A Waiter in Paris

A Waiter in Paris

Adventures in the Dark Heart of the City

Written by: Chisholm, Edward

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Inspired by George Orwell’s Down and Out in Paris and London, A Waiter in Paris is a brilliant portrait of the underbelly of contemporary Paris through the eyes of a young waiter scraping out a living in the City of Light.

A waiter’s job is to deceive you. They want you to believe in a luxurious calm because on the other side of that door … is hell.

Edward Chisholm’s spellbinding memoir of his time as a Parisian waiter takes you below the surface of one of the most iconic cities in the world and right into its glorious underbelly. There, Chisholm inhabits a world of inhuman hours, snatched sleep, and dive bars. He scrapes by on coffee, bread, and cigarettes, often working under sadistic managers, for a wage so low he’s forced to fight his colleagues for tips. And these colleagues — thieves, narcissists, ex-Legionnaires, paperless immigrants, wannabe actors, and drug dealers — are the closest thing he has to family.

Waiting tables is physically demanding work, frequently humiliating, and incredibly competitive. But it doesn’t matter because you’re in Paris, the centre of the universe, and there’s nowhere else you’d rather be in the world.

Inspired by George Orwell’s Down and Out in Paris and London, A Waiter in Paris is a brilliant portrait of the underbelly of contemporary Paris through the eyes of a young waiter scraping out a living in the City of Light.

A waiter’s job is to deceive you. They want you to believe in a luxurious calm because on the other side of that door … is hell.

Edward Chisholm’s spellbinding memoir of his time as a Parisian waiter takes you below the surface of one of the most iconic cities in the world and right into its glorious underbelly. There, Chisholm inhabits a world of inhuman hours, snatched sleep, and dive bars. He scrapes by on coffee, bread, and cigarettes, often working under sadistic managers, for a wage so low he’s forced to fight his colleagues for tips. And these colleagues — thieves, narcissists, ex-Legionnaires, paperless immigrants, wannabe actors, and drug dealers — are the closest thing he has to family.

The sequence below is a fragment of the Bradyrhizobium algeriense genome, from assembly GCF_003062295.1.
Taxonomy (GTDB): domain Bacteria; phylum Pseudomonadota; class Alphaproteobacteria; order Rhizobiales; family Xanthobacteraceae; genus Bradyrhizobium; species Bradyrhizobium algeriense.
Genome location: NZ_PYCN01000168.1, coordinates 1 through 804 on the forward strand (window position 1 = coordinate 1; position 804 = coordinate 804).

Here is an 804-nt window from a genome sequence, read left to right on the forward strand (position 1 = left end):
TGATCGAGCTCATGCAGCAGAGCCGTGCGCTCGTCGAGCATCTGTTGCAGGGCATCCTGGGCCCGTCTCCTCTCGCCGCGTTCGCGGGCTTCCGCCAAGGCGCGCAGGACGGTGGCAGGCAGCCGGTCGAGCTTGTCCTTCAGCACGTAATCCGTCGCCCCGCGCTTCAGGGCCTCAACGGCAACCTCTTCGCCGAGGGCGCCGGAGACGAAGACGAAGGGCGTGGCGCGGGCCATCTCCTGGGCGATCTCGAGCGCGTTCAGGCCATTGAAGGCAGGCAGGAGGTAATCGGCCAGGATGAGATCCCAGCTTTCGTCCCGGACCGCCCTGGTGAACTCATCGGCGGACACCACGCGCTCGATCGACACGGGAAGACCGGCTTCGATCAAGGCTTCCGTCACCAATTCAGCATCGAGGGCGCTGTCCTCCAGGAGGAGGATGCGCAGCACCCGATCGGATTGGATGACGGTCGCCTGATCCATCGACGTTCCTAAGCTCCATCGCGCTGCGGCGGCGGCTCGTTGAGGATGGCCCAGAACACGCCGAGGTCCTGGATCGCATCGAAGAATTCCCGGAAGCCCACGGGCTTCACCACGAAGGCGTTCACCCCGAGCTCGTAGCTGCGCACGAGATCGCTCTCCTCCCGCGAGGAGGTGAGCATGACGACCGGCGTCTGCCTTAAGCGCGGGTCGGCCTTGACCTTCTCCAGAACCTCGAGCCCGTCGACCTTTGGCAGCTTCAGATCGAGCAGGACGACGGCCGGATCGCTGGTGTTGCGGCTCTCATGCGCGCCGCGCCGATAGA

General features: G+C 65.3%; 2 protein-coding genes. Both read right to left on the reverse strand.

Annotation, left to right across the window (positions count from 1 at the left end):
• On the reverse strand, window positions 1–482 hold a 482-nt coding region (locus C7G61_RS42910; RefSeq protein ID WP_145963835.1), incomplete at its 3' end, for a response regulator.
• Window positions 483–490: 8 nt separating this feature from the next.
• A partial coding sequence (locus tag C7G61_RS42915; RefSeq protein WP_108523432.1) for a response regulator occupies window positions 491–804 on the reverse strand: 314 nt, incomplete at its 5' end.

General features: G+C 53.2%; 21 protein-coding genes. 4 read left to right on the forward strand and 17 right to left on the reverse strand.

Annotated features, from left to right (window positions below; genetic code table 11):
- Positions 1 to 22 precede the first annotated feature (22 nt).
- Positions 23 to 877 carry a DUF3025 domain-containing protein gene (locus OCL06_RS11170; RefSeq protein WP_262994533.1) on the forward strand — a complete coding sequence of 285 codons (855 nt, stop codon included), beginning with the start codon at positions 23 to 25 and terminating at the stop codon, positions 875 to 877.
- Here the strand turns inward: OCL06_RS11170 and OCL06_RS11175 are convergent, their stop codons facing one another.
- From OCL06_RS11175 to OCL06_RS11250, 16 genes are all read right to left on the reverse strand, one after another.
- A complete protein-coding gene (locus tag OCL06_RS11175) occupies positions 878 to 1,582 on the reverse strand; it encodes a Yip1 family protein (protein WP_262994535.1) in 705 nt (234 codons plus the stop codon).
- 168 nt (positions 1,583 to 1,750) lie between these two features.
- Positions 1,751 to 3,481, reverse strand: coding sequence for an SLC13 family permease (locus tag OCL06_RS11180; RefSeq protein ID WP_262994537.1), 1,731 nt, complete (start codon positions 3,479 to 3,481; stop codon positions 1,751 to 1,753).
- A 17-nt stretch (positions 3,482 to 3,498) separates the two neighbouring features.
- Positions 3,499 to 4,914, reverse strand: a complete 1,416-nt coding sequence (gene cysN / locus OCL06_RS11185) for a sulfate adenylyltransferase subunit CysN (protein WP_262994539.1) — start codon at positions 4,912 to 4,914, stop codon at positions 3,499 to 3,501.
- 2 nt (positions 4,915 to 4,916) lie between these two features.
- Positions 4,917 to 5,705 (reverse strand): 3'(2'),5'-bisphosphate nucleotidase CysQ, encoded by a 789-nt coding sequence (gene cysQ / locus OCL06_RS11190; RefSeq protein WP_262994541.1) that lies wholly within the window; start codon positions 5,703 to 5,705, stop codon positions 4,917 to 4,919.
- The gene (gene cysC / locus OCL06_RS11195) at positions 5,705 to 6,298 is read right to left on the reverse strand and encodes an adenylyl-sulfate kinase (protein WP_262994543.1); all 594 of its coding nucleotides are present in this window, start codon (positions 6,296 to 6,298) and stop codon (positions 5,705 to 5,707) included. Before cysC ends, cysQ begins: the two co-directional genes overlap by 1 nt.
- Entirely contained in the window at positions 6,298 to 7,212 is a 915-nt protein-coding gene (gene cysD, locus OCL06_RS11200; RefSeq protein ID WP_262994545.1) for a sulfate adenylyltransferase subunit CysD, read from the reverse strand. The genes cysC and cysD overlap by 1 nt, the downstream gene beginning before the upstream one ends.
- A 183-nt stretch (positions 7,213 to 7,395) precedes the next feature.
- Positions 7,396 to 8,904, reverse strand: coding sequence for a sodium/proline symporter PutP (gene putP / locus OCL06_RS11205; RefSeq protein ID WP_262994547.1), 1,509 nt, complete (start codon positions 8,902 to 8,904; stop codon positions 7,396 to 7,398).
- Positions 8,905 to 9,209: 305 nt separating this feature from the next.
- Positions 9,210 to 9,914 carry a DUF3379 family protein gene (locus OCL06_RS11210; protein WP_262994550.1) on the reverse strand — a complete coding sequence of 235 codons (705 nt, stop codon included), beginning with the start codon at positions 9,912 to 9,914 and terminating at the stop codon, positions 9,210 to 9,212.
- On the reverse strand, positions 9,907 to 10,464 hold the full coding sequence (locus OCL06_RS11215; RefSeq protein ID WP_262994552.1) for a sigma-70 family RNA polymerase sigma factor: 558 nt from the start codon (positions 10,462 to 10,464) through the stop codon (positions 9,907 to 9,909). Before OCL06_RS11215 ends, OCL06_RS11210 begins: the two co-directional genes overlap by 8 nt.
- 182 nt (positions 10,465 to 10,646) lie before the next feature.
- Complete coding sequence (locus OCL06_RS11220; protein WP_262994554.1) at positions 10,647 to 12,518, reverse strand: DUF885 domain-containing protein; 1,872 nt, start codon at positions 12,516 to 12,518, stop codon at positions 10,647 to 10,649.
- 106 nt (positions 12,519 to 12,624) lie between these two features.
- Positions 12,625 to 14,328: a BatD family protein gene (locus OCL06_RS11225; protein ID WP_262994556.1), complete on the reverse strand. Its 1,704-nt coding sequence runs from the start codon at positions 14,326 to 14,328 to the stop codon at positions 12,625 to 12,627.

Waiting tables is physically demanding work, frequently humiliating, and incredibly competitive. But it doesn’t matter because you’re in Paris, the centre of the universe, and there’s nowhere else you’d rather be in the world.

Published By House of Anansi Press Inc — Aug 9, 2022
Specifications 384 pages | 5.5 in x 8.5 in
Written By

EDWARD CHISHOLM was born in Dorset, England, and moved to Paris in 2012 after graduating from the School of Oriental and African Studies, London. A resident there for seven years, Chisholm spent the first four of them working all manner of low-paid jobs, from waiting and bar work to museum security and market hand, while trying to build a career as a writer. Now, Chisholm makes a living as a copywriter/pen for hire, with ambitions of writing novels. His work has appeared in the New York Times, the Guardian, and the Financial Times.

Written By

EDWARD CHISHOLM was born in Dorset, England, and moved to Paris in 2012 after graduating from the School of Oriental and African Studies, London. A resident there for seven years, Chisholm spent the first four of them working all manner of low-paid jobs, from waiting and bar work to museum security and market hand, while trying to build a career as a writer. Now, Chisholm makes a living as a copywriter/pen for hire, with ambitions of writing novels. His work has appeared in the New York Times, the Guardian, and the Financial Times.

Chisholm renders the City of Light in vivid scenes of squalor and splendor … Bittersweet and enchanting, this serves as a potent look at the gritty underbelly of a glittering world.

” —Publishers Weekly (starred review)

A wonderful observer of people, of poverty, and of the French.

” —Simon Kuper

Visceral and unbelievably compelling.

” —Emerald Fennell

Vividly written and merciless in its detail.

” —Edward Stourton

Propulsive, harrowing, and expertly observed. I could practically smell the grease and feel his terror and — ironically — his hunger. I don’t think I’ll dine out in quite the same way again.

” —Pamela Druckerman